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Dexamethasone and supportive care with or without whole brain radiotherapy in treating patients with non-small cell lung cancer with brain metastases unsuitable for resection or stereotactic…

Overview of attention for article published in The Lancet, October 2016
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522

About this Attention Score

  • In the top 5% of all research outputs scored by Altmetric
  • High Attention Score compared to outputs of the same age (99th percentile)
  • High Attention Score compared to outputs of the same age and source (92nd percentile)

Citations

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141 Dimensions

Readers on

mendeley
274 Mendeley
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1 CiteULike
Title
Dexamethasone and supportive care with or without whole brain radiotherapy in treating patients with non-small cell lung cancer with brain metastases unsuitable for resection or stereotactic radiotherapy (QUARTZ): results from a phase 3, non-inferiority, randomised trial
Published in
The Lancet, October 2016
DOI 10.1016/s0140-6736(16)30825-x
Pubmed ID
Authors

Paula Mulvenna, Matthew Nankivell, Rachael Barton, Corinne Faivre-Finn, Paula Wilson, Elaine McColl, Barbara Moore, Iona Brisbane, David Ardron, Tanya Holt, Sally Morgan, Caroline Lee, Kathryn Waite, Neil Bayman, Cheryl Pugh, Benjamin Sydes, Richard Stephens, Mahesh K Parmar, Ruth E Langley

Abstract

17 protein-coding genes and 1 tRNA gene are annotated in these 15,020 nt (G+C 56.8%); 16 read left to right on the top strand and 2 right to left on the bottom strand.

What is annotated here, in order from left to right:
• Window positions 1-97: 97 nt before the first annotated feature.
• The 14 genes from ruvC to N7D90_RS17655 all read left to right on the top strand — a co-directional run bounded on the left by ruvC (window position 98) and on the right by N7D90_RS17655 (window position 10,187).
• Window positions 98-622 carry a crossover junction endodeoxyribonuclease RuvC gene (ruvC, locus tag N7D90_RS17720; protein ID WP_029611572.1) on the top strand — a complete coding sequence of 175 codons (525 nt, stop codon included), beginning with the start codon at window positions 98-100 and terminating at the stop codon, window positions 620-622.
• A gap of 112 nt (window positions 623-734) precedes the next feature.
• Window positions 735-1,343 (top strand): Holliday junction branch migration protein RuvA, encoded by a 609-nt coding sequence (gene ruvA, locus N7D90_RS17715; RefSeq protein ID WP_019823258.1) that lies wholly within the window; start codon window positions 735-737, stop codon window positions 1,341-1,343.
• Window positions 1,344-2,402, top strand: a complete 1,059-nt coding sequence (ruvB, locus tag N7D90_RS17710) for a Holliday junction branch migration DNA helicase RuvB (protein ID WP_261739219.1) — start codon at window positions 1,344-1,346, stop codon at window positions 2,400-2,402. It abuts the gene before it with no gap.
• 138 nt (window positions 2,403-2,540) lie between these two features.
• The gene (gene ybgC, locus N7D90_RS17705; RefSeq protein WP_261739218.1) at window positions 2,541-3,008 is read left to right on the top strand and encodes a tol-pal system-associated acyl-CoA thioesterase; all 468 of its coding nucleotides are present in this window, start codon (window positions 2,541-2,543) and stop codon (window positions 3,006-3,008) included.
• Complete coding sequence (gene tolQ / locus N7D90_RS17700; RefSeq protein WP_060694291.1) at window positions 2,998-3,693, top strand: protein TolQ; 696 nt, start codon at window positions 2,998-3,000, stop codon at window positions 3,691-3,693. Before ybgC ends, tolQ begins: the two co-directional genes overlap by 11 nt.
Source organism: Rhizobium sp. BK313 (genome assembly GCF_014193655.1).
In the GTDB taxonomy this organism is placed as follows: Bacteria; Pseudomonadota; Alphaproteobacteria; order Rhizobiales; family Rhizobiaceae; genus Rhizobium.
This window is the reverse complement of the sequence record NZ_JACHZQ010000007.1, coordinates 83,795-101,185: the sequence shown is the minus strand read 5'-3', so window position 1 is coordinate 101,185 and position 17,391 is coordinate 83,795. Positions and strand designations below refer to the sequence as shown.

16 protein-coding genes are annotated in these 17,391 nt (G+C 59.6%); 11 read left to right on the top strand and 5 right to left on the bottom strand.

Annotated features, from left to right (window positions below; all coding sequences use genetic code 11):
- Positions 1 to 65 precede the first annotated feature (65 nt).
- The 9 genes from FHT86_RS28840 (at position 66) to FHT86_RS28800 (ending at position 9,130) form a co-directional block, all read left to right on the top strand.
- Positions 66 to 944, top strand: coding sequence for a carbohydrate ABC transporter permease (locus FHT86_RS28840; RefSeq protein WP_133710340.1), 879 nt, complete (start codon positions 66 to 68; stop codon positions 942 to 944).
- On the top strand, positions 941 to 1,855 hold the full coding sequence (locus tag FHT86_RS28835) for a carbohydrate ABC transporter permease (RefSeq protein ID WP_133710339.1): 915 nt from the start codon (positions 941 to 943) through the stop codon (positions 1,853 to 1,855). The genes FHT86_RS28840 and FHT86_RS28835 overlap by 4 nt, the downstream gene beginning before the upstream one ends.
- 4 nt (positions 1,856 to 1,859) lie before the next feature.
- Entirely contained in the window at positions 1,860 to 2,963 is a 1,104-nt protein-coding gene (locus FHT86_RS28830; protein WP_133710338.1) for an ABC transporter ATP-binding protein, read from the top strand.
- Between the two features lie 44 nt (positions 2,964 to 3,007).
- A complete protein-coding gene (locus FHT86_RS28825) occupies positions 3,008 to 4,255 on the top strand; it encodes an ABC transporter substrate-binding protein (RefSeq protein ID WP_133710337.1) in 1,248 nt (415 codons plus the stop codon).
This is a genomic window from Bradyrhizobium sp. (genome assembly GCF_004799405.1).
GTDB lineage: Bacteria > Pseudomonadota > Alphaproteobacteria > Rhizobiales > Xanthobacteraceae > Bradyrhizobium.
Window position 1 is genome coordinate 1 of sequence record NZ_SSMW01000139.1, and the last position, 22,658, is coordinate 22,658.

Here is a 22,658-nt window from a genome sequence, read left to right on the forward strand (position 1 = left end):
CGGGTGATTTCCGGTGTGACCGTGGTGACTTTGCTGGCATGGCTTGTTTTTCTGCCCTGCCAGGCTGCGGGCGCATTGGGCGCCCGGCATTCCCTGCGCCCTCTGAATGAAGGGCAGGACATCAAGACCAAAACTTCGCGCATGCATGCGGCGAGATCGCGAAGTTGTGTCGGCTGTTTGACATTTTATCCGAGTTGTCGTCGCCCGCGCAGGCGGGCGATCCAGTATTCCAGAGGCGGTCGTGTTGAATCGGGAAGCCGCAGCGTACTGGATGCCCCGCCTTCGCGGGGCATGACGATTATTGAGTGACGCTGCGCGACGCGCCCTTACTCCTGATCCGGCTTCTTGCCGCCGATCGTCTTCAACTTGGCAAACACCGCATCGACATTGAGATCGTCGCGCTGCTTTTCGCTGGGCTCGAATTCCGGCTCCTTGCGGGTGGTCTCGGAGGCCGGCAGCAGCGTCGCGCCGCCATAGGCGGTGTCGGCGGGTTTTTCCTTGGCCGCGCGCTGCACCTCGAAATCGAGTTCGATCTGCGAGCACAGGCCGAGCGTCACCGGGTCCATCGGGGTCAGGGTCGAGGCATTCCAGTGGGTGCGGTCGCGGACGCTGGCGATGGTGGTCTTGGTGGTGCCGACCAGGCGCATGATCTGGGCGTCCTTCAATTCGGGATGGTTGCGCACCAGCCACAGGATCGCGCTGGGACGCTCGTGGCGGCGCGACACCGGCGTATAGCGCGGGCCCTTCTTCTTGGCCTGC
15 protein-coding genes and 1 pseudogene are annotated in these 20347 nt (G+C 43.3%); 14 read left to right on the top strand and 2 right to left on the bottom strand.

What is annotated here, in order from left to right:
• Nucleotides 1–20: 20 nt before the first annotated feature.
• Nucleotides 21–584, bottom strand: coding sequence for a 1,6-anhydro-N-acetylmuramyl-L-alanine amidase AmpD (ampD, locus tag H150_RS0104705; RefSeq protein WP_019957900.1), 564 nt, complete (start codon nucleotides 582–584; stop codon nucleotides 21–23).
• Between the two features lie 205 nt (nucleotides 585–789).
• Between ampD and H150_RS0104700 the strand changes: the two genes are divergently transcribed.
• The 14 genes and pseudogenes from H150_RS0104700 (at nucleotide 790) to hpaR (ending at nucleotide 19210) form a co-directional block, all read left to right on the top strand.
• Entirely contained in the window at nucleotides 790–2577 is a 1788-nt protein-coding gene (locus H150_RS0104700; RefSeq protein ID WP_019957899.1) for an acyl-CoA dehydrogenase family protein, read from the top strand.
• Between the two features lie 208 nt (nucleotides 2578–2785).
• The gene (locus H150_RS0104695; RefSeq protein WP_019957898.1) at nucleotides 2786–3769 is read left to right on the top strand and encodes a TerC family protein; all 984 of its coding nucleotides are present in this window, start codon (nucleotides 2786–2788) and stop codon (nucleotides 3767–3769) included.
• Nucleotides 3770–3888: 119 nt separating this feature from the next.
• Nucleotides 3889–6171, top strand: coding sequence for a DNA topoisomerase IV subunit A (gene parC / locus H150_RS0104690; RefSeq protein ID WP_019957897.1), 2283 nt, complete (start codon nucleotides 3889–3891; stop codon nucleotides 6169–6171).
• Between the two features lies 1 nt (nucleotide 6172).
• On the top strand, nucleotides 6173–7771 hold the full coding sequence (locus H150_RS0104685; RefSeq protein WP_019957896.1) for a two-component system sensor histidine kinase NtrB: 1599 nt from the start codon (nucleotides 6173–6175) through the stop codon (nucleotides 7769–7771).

Whole brain radiotherapy (WBRT) and dexamethasone are widely used to treat brain metastases from non-small cell lung cancer (NSCLC), although there have been no randomised clinical trials showing that WBRT improves either quality of life or overall survival. Even after treatment with WBRT, the prognosis of this patient group is poor. We aimed to establish whether WBRT could be omitted without a significant effect on survival or quality of life. The Quality of Life after Treatment for Brain Metastases (QUARTZ) study is a non-inferiority, phase 3 randomised trial done at 69 UK and three Australian centres. NSCLC patients with brain metastases unsuitable for surgical resection or stereotactic radiotherapy were randomly assigned (1:1) to optimal supportive care (OSC) including dexamethasone plus WBRT (20 Gy in five daily fractions) or OSC alone (including dexamethasone). The dose of dexamethasone was determined by the patients' symptoms and titrated downwards if symptoms improved. Allocation to treatment group was done by a phone call from the hospital to the Medical Research Council Clinical Trials Unit at University College London using a minimisation programme with a random element and stratification by centre, Karnofsky Performance Status (KPS), gender, status of brain metastases, and the status of primary lung cancer. The primary outcome measure was quality-adjusted life-years (QALYs). QALYs were generated from overall survival and patients' weekly completion of the EQ-5D questionnaire. Treatment with OSC alone was considered non-inferior if it was no more than 7 QALY days worse than treatment with WBRT plus OSC, which required 534 patients (80% power, 5% [one-sided] significance level). Analysis was done by intention to treat for all randomly assigned patients. The trial is registered with ISRCTN, number ISRCTN3826061. Between March 2, 2007, and Aug 29, 2014, 538 patients were recruited from 69 UK and three Australian centres, and were randomly assigned to receive either OSC plus WBRT (269) or OSC alone (269). Baseline characteristics were balanced between groups, and the median age of participants was 66 years (range 38-85). Significantly more episodes of drowsiness, hair loss, nausea, and dry or itchy scalp were reported while patients were receiving WBRT, although there was no evidence of a difference in the rate of serious adverse events between the two groups. There was no evidence of a difference in overall survival (hazard ratio 1·06, 95% CI 0·90-1·26), overall quality of life, or dexamethasone use between the two groups. The difference between the mean QALYs was 4·7 days (46·4 QALY days for the OSC plus WBRT group vs 41·7 QALY days for the OSC group), with two-sided 90% CI of -12·7 to 3·3. Although the primary outcome measure result includes the prespecified non-inferiority margin, the combination of the small difference in QALYs and the absence of a difference in survival and quality of life between the two groups suggests that WBRT provides little additional clinically significant benefit for this patient group. Cancer Research UK, Medical Research Council Clinical Trials Unit at University College London, and the National Health and Medical Research Council in Australia.